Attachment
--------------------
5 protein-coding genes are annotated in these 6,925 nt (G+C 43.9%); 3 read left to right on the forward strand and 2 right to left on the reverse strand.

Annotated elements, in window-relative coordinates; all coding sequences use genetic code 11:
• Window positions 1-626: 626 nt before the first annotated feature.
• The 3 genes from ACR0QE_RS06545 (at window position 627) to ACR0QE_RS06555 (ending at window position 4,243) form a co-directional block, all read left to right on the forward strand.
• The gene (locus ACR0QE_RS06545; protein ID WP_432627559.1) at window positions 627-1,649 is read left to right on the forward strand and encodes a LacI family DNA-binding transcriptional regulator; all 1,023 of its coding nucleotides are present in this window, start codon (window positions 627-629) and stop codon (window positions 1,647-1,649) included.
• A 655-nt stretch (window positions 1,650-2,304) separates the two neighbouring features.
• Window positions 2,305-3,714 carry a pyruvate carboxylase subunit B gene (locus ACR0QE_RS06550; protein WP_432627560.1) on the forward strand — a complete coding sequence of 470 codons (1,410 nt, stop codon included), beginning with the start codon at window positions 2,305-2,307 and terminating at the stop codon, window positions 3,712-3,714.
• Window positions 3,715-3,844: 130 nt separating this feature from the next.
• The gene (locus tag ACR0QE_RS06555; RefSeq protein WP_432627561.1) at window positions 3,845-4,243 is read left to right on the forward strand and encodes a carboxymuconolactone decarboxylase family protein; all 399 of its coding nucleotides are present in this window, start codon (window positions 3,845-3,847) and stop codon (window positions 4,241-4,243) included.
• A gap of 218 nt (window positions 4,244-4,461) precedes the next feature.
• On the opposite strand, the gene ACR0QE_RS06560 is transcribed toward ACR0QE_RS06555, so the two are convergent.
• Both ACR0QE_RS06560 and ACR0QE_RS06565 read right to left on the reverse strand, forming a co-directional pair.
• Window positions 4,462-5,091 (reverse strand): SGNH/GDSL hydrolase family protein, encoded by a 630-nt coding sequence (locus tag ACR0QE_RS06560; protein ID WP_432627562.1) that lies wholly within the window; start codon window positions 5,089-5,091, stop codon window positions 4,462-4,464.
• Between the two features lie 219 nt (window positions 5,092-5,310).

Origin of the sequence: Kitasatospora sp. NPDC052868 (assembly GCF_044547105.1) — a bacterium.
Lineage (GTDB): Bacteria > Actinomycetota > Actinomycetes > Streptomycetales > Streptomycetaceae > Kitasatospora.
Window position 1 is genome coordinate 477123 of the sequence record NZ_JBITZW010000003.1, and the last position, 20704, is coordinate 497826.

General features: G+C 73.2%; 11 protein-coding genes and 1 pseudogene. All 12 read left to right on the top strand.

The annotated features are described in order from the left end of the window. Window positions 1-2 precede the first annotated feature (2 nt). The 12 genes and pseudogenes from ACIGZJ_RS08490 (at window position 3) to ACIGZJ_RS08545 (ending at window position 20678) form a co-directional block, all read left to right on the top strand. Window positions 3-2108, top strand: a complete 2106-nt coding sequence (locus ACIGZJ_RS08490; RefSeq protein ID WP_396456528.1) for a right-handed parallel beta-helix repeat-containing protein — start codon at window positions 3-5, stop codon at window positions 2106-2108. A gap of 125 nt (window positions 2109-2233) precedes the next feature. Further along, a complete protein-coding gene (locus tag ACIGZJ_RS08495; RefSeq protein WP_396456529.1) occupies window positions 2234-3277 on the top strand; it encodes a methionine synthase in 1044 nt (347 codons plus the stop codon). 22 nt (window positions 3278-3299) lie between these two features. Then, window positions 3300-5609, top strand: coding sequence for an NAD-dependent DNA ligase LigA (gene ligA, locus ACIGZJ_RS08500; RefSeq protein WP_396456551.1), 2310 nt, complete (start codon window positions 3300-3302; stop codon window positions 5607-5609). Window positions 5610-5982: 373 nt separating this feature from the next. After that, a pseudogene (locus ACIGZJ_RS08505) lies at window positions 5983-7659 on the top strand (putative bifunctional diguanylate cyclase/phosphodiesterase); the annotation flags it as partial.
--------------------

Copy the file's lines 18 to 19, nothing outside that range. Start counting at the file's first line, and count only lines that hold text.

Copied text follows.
General features: G+C 73.2%; 11 protein-coding genes and 1 pseudogene. All 12 read left to right on the top strand.

The annotated features are described in order from the left end of the window. Window positions 1-2 precede the first annotated feature (2 nt). The 12 genes and pseudogenes from ACIGZJ_RS08490 (at window position 3) to ACIGZJ_RS08545 (ending at window position 20678) form a co-directional block, all read left to right on the top strand. Window positions 3-2108, top strand: a complete 2106-nt coding sequence (locus ACIGZJ_RS08490; RefSeq protein ID WP_396456528.1) for a right-handed parallel beta-helix repeat-containing protein — start codon at window positions 3-5, stop codon at window positions 2106-2108. A gap of 125 nt (window positions 2109-2233) precedes the next feature. Further along, a complete protein-coding gene (locus tag ACIGZJ_RS08495; RefSeq protein WP_396456529.1) occupies window positions 2234-3277 on the top strand; it encodes a methionine synthase in 1044 nt (347 codons plus the stop codon). 22 nt (window positions 3278-3299) lie between these two features. Then, window positions 3300-5609, top strand: coding sequence for an NAD-dependent DNA ligase LigA (gene ligA, locus ACIGZJ_RS08500; RefSeq protein WP_396456551.1), 2310 nt, complete (start codon window positions 3300-3302; stop codon window positions 5607-5609). Window positions 5610-5982: 373 nt separating this feature from the next. After that, a pseudogene (locus ACIGZJ_RS08505) lies at window positions 5983-7659 on the top strand (putative bifunctional diguanylate cyclase/phosphodiesterase); the annotation flags it as partial.